Xie, L. and Jia, S. 2018. China’s international transboundary rivers. politics, security and diplomacy of shared water resources. London and New York: Routledge/ Earthscan. ISBN 9780367403706, 222 p., £36.99.
Section for International Agricultural Policy and Environmental Governance, University of Kassel, Germany; email@example.com
To cite this Review: Köpke, S. 2020. Review of "China’s international transboundary rivers. politics, security and diplomacy of shared water resources", Routledge/ Earthscan, 2018, by Lei Xie and Shaofeng Jia, Water Alternatives, http://www.water-alternatives.org/index.php/boh/item/135-china
China has 40 major transboundary rivers. In almost all cases, it is the upper riparian state, which gives it a distinct advantage in the exploitation of water resources. In theory, China has little incentive to comply with international water norms or to become strongly engaged in binding transboundary water treaties. There is considerable anxiety over China’s potential to overuse water resources. Brahma Chellaney (2011), in a realist theoretical framework, for instance sees conflict over water on the horizon. China itself, with its vague and ambivalent dedication to international water norms, has done much to unsettle neighbouring riparian states with regards to water security.
Lei Xie and Jia Shaofeng provide a nuanced perspective on China’s international water diplomacy. They highlight the salience of domestic factors, as well as the prevalent technocratic-instrumentalist stance taken by the Chinese leadership towards water management. Economic rationalities – irrigation, urban water use, industry and hydropower – have been prevalent, and ecological aspects begin only slowly to gain weight. The whole second chapter deals with the complex, often contradictory institutional setup of water governance within China. Chapter three summarizes the extent of China’s water diplomacy, its principles and practices.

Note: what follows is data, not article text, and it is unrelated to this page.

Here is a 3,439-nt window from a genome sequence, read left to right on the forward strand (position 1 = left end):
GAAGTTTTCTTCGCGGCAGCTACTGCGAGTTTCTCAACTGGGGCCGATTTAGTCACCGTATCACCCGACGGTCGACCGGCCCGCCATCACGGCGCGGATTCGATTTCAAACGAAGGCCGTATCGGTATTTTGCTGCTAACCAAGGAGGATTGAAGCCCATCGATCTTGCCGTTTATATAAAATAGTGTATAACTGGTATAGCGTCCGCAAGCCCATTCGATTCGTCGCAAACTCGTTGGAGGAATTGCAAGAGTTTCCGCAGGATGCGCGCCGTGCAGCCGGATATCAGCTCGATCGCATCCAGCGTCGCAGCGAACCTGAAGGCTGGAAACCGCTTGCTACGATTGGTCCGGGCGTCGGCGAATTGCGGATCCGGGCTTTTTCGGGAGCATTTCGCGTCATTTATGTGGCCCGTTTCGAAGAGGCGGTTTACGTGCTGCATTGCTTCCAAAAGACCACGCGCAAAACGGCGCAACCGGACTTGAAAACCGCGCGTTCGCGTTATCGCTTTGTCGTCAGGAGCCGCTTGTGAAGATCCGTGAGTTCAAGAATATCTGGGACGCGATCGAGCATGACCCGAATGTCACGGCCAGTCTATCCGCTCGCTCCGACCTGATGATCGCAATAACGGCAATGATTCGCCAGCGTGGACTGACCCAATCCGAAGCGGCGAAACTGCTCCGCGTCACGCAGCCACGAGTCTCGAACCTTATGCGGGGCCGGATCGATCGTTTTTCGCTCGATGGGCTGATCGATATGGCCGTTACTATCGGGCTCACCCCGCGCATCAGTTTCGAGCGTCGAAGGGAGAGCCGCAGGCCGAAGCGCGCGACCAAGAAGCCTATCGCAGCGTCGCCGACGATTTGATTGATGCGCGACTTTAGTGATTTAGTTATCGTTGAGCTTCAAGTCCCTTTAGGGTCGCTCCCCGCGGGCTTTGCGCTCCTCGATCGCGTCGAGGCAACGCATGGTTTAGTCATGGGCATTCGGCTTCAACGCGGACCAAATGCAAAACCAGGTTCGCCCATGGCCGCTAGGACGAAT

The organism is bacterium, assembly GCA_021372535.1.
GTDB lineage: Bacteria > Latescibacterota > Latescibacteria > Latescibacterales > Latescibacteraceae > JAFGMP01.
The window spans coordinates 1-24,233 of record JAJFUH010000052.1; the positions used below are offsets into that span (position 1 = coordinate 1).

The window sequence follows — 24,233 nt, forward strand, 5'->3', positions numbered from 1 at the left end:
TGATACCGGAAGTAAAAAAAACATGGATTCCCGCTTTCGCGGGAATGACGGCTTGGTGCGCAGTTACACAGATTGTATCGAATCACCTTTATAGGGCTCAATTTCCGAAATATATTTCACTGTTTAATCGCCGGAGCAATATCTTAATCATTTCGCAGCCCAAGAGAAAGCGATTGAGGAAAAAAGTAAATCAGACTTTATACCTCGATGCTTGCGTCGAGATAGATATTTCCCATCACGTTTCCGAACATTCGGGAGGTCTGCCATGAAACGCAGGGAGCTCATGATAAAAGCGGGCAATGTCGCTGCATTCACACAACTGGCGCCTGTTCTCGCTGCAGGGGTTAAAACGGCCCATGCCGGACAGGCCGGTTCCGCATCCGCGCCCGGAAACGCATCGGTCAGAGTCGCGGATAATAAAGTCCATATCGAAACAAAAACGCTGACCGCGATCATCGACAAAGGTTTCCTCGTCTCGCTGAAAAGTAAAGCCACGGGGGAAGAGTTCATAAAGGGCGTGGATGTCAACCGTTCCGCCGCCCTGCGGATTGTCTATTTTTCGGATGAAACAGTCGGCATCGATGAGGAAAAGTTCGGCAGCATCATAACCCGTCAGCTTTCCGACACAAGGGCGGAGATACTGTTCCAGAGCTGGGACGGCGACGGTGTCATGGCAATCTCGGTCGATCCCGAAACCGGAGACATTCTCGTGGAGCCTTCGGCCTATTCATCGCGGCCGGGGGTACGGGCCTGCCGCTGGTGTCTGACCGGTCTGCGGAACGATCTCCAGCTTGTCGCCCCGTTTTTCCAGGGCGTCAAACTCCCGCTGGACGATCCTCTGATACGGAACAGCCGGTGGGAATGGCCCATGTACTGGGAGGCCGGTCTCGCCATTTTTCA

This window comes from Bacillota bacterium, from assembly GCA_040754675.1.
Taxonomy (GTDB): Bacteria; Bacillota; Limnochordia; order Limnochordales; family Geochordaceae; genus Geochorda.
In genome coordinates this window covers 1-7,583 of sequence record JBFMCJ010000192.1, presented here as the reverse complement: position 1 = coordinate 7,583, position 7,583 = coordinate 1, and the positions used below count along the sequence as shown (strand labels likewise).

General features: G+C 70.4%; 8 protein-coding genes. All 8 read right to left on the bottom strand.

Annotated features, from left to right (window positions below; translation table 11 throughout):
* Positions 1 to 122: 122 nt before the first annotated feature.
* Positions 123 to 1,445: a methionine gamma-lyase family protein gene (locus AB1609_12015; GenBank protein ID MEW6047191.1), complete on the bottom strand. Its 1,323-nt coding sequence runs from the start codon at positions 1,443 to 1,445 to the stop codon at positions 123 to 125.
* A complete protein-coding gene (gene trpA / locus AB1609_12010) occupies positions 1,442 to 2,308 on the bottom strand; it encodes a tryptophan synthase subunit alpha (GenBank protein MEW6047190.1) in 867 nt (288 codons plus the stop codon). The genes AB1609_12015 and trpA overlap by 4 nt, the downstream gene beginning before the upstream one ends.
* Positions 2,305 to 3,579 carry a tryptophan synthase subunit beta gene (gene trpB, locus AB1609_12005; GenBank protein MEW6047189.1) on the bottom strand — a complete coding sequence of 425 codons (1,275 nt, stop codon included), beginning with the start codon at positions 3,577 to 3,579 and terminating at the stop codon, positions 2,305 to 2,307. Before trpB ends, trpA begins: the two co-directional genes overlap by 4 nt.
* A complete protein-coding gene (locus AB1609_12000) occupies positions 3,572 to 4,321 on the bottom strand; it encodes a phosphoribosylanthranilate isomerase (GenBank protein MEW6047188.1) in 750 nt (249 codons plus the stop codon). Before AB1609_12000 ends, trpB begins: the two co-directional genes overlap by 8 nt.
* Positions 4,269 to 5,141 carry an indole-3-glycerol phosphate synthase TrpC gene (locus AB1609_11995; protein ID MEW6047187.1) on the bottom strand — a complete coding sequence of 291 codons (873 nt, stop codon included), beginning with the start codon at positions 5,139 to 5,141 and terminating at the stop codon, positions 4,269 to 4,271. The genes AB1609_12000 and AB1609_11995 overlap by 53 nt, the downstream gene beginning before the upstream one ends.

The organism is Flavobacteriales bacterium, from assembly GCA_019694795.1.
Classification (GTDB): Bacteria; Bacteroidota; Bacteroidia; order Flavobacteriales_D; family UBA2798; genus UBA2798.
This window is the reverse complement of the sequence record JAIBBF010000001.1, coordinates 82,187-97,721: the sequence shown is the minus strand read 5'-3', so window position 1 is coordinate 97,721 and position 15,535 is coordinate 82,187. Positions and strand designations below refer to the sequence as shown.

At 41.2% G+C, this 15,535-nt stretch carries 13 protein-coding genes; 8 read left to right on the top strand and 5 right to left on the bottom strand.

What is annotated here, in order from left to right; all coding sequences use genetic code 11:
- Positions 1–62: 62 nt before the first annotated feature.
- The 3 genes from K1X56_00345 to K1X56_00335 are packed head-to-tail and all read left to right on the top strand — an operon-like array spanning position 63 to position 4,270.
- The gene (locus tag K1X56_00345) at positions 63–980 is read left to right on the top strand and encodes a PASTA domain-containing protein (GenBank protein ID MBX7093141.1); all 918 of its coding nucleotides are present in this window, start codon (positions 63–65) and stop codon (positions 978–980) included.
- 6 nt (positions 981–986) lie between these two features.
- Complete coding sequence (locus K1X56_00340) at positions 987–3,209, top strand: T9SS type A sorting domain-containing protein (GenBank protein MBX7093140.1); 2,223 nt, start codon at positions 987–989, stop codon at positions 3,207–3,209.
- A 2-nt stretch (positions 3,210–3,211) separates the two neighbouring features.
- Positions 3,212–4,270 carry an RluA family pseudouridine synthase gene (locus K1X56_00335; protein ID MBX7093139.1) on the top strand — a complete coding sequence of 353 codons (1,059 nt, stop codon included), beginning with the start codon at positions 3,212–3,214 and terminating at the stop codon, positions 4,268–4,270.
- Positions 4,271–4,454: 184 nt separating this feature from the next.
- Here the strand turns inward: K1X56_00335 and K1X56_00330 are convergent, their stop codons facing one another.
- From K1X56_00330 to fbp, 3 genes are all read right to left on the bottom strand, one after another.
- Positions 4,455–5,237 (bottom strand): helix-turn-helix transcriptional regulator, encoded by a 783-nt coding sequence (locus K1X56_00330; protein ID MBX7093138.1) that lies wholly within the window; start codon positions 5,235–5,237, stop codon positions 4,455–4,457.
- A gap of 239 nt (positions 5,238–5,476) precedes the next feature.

The fourth chapter outlines the theoretical approach to issues of water diplomacy. To my mind, this is a bit late in the book. Also, it does not become very clear how the authors position themselves in terms of international relations theory, or what motivates their review of different explanations to water diplomacy. It would have been preferable for the authors to make their theoretical stance more explicit at an early stage.
The theoretical part is followed by four extensive case study chapters, one each on the Mekong River, the Ganges-Brahmaputra-Meghna (GBM), on Central Asian watersheds and on the Amur River.
The Mekong River provides an example of China’s perception as an upstream hegemon, in this case by the lower Mekong countries. China’s strategic interests lie mainly in hydropower exploitation through dam construction, as well as in ensuring navigation of the river to foster international trade. On the other hand, China has engaged in a number of diplomatic initiatives to allow trust building with the lower riparian states, including consultation, information sharing, disaster control, and biodiversity protection. The latest of such initiatives is the Lancang-Mekong Cooperation Mechanism (LMCM), a 2015 agreement of China with its South-East Asian neighbours. Despite China’s relatively pro-active and conciliatory role on the Mekong, Xie and Jia (p.107-108) identify a number of challenges connected to the fragility and asymmetry of Mekong basin international relations.